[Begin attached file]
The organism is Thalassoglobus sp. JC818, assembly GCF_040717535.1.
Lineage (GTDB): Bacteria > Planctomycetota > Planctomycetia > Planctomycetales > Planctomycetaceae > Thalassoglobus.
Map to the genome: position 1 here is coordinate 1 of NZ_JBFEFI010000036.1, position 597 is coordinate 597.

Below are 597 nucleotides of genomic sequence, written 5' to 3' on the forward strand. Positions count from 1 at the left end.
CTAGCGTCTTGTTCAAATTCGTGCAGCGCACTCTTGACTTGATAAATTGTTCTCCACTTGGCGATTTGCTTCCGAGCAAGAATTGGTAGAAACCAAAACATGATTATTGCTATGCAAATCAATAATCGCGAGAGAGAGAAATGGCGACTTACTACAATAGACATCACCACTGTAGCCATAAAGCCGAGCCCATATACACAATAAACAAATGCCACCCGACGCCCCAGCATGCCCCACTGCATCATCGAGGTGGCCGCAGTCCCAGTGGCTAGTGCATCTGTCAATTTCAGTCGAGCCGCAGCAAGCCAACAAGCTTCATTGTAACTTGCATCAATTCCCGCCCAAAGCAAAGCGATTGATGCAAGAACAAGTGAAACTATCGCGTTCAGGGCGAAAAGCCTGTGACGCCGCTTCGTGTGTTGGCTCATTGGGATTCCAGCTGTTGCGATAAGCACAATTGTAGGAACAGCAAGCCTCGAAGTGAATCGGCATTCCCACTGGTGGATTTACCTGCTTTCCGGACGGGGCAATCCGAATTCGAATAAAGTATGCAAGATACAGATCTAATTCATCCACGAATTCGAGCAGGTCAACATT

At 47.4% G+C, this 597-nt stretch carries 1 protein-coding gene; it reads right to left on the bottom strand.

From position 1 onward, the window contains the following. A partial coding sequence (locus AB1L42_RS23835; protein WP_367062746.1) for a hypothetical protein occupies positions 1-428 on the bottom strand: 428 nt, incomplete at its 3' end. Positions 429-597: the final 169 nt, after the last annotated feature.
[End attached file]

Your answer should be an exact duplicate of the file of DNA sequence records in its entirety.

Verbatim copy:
The organism is Thalassoglobus sp. JC818, assembly GCF_040717535.1.
Lineage (GTDB): Bacteria > Planctomycetota > Planctomycetia > Planctomycetales > Planctomycetaceae > Thalassoglobus.
Map to the genome: position 1 here is coordinate 1 of NZ_JBFEFI010000036.1, position 597 is coordinate 597.

Below are 597 nucleotides of genomic sequence, written 5' to 3' on the forward strand. Positions count from 1 at the left end.
CTAGCGTCTTGTTCAAATTCGTGCAGCGCACTCTTGACTTGATAAATTGTTCTCCACTTGGCGATTTGCTTCCGAGCAAGAATTGGTAGAAACCAAAACATGATTATTGCTATGCAAATCAATAATCGCGAGAGAGAGAAATGGCGACTTACTACAATAGACATCACCACTGTAGCCATAAAGCCGAGCCCATATACACAATAAACAAATGCCACCCGACGCCCCAGCATGCCCCACTGCATCATCGAGGTGGCCGCAGTCCCAGTGGCTAGTGCATCTGTCAATTTCAGTCGAGCCGCAGCAAGCCAACAAGCTTCATTGTAACTTGCATCAATTCCCGCCCAAAGCAAAGCGATTGATGCAAGAACAAGTGAAACTATCGCGTTCAGGGCGAAAAGCCTGTGACGCCGCTTCGTGTGTTGGCTCATTGGGATTCCAGCTGTTGCGATAAGCACAATTGTAGGAACAGCAAGCCTCGAAGTGAATCGGCATTCCCACTGGTGGATTTACCTGCTTTCCGGACGGGGCAATCCGAATTCGAATAAAGTATGCAAGATACAGATCTAATTCATCCACGAATTCGAGCAGGTCAACATT

At 47.4% G+C, this 597-nt stretch carries 1 protein-coding gene; it reads right to left on the bottom strand.

From position 1 onward, the window contains the following. A partial coding sequence (locus AB1L42_RS23835; protein WP_367062746.1) for a hypothetical protein occupies positions 1-428 on the bottom strand: 428 nt, incomplete at its 3' end. Positions 429-597: the final 169 nt, after the last annotated feature.